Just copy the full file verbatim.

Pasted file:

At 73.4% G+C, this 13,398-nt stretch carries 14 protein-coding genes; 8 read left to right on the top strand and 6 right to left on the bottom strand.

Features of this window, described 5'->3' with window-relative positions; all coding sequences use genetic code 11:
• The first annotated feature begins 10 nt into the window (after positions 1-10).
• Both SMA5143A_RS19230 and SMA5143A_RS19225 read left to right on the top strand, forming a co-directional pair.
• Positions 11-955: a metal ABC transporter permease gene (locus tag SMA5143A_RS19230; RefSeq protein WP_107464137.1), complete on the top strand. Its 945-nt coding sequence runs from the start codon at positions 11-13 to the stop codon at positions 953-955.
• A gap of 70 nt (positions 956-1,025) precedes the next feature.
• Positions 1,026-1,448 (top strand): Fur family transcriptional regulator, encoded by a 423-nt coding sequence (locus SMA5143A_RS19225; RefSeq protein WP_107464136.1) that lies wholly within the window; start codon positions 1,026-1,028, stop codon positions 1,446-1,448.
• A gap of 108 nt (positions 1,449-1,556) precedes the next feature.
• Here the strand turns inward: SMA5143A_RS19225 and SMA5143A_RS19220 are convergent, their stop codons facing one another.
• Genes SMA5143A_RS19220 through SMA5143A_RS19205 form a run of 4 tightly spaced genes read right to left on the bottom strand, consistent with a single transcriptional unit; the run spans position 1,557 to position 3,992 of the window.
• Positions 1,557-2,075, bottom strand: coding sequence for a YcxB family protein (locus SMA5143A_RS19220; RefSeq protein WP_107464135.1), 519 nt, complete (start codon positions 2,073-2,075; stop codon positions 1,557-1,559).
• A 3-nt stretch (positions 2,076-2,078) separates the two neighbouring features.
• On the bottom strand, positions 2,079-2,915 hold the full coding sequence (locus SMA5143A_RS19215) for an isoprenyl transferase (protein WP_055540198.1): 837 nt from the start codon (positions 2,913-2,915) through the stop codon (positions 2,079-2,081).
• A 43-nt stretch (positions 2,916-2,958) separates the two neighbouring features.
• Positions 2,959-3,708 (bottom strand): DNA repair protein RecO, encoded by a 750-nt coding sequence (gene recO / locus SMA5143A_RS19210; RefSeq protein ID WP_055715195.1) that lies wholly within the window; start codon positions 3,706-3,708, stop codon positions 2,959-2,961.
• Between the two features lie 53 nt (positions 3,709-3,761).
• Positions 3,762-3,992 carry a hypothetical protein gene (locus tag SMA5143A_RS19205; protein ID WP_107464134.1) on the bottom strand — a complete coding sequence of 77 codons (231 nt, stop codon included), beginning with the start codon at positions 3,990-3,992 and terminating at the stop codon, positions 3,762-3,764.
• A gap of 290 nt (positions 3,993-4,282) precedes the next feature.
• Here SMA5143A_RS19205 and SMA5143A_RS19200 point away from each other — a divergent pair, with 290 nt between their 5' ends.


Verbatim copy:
At 73.4% G+C, this 13,398-nt stretch carries 14 protein-coding genes; 8 read left to right on the top strand and 6 right to left on the bottom strand.

Features of this window, described 5'->3' with window-relative positions; all coding sequences use genetic code 11:
• The first annotated feature begins 10 nt into the window (after positions 1-10).
• Both SMA5143A_RS19230 and SMA5143A_RS19225 read left to right on the top strand, forming a co-directional pair.
• Positions 11-955: a metal ABC transporter permease gene (locus tag SMA5143A_RS19230; RefSeq protein WP_107464137.1), complete on the top strand. Its 945-nt coding sequence runs from the start codon at positions 11-13 to the stop codon at positions 953-955.
• A gap of 70 nt (positions 956-1,025) precedes the next feature.
• Positions 1,026-1,448 (top strand): Fur family transcriptional regulator, encoded by a 423-nt coding sequence (locus SMA5143A_RS19225; RefSeq protein WP_107464136.1) that lies wholly within the window; start codon positions 1,026-1,028, stop codon positions 1,446-1,448.
• A gap of 108 nt (positions 1,449-1,556) precedes the next feature.
• Here the strand turns inward: SMA5143A_RS19225 and SMA5143A_RS19220 are convergent, their stop codons facing one another.
• Genes SMA5143A_RS19220 through SMA5143A_RS19205 form a run of 4 tightly spaced genes read right to left on the bottom strand, consistent with a single transcriptional unit; the run spans position 1,557 to position 3,992 of the window.
• Positions 1,557-2,075, bottom strand: coding sequence for a YcxB family protein (locus SMA5143A_RS19220; RefSeq protein WP_107464135.1), 519 nt, complete (start codon positions 2,073-2,075; stop codon positions 1,557-1,559).
• A 3-nt stretch (positions 2,076-2,078) separates the two neighbouring features.
• On the bottom strand, positions 2,079-2,915 hold the full coding sequence (locus SMA5143A_RS19215) for an isoprenyl transferase (protein WP_055540198.1): 837 nt from the start codon (positions 2,913-2,915) through the stop codon (positions 2,079-2,081).
• A 43-nt stretch (positions 2,916-2,958) separates the two neighbouring features.
• Positions 2,959-3,708 (bottom strand): DNA repair protein RecO, encoded by a 750-nt coding sequence (gene recO / locus SMA5143A_RS19210; RefSeq protein ID WP_055715195.1) that lies wholly within the window; start codon positions 3,706-3,708, stop codon positions 2,959-2,961.
• Between the two features lie 53 nt (positions 3,709-3,761).
• Positions 3,762-3,992 carry a hypothetical protein gene (locus tag SMA5143A_RS19205; protein ID WP_107464134.1) on the bottom strand — a complete coding sequence of 77 codons (231 nt, stop codon included), beginning with the start codon at positions 3,990-3,992 and terminating at the stop codon, positions 3,762-3,764.
• A gap of 290 nt (positions 3,993-4,282) precedes the next feature.
• Here SMA5143A_RS19205 and SMA5143A_RS19200 point away from each other — a divergent pair, with 290 nt between their 5' ends.